Mayor Rahm Emanuel said he's not happy with the surge in Chicago violence - but he's not taking all the blame for it either.
In the first three months of this year, the city has seen a 60 percent rise in homicides compared to the same period in 2011.
He didn't name names, but he implied it was an inherited problem.
"The rise in homicides, close to 70 to 80 percent of them, is all gang-on-gang or gang reprisals," Emanuel said. "Our police department, until this time, never really had a true gang audit of who was in what gang. Who's on parole? Who's on probation? What were they in for to finally deal with the reprisals so you have a proactive gang strategy [instead of] a reactive one."
Mayor Emanuel said his police are cracking down on curfew violators, liquor stores that harbor drug dealers, and the tracking gangs through an audit.
He has also shifted 600 officers to problem spots and spending money on summer programs for kids.
"You can say, 'Are you doing it right,'" Emanuel said, "but the question is, 'Why were those policies not done before?'"
Yet, the superintendent of police has refused to return calls from one organization known for diffusing violence before it happens.
Ceasefire's Tio Hardiman said he has tried repeatedly to reach out to Superintendent Garry McCarthy since he stepped into the post.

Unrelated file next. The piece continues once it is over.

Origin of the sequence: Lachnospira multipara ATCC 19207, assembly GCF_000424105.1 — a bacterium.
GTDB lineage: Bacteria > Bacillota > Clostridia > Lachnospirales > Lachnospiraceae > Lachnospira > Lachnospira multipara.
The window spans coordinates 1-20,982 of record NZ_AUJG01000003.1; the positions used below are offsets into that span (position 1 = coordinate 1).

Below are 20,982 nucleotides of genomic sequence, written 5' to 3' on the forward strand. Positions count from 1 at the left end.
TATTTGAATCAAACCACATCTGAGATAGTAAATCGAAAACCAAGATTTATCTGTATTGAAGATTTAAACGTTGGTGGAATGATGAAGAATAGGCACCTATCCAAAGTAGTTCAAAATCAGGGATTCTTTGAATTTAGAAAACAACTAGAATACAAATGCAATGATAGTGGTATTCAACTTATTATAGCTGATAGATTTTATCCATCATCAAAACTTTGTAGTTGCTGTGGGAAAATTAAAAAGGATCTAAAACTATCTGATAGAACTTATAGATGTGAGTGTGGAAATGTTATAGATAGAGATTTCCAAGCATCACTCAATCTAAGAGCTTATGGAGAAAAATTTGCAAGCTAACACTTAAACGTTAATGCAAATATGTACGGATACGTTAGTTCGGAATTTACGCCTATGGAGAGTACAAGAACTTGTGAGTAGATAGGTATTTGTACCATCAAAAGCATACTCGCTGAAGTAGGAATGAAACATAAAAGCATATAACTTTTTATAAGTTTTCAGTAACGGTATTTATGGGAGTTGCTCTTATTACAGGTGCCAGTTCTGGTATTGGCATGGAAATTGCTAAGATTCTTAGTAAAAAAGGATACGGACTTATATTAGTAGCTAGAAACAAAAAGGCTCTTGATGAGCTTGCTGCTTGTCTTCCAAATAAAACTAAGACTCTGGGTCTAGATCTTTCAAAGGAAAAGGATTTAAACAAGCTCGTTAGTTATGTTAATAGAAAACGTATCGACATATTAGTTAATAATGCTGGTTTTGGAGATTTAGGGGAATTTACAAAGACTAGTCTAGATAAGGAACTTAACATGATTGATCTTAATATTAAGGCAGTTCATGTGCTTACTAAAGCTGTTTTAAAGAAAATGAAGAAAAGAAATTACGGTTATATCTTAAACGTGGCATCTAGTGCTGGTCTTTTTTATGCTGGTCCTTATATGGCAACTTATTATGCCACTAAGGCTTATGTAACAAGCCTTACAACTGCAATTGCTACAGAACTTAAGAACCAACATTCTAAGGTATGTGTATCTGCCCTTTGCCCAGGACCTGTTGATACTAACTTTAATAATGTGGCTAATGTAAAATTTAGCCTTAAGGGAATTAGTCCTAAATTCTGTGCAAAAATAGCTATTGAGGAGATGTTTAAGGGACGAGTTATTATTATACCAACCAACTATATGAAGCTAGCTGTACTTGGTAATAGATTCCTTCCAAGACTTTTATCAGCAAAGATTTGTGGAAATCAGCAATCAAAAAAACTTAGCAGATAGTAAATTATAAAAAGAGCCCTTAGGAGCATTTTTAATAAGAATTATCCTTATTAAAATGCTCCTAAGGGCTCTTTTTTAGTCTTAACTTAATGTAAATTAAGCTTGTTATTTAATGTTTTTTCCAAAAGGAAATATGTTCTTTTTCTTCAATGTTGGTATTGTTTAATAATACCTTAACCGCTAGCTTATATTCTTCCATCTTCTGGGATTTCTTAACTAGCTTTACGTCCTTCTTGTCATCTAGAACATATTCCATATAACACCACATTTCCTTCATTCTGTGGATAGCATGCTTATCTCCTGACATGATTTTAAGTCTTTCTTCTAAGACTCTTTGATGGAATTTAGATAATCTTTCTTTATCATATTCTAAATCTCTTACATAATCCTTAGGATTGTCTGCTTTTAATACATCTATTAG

"We've made several phone calls to the superintendent to see if we can help him strategize and help cool things down," Hardiman said.
Hardiman's organization worked with some of Chicago's previous superintendent Phil Cline when the city was known as the murder capital of the country.
He said gang audits are just one tool, but he points out that Chicago cannot "arrest" its way out of the violence. Right now, Hardiman said the gangs are breaking off into little factions and cliques.
"The gangs are not like they used to be where one guy is calling all the shots," Hardiman said. "You have a lot of renegades. You have guys going to sleep at night thinking who they are going to shoot the next day. It's more of a ‘thinking problem.' It's about behavior."
His group goes into the hot spots when they hear about a brewing problem.
Admittedly, he said there are times when his group can not quell the violence and in those cases, they notify police.
Hardiman hopes McCarthy will figure out a solution
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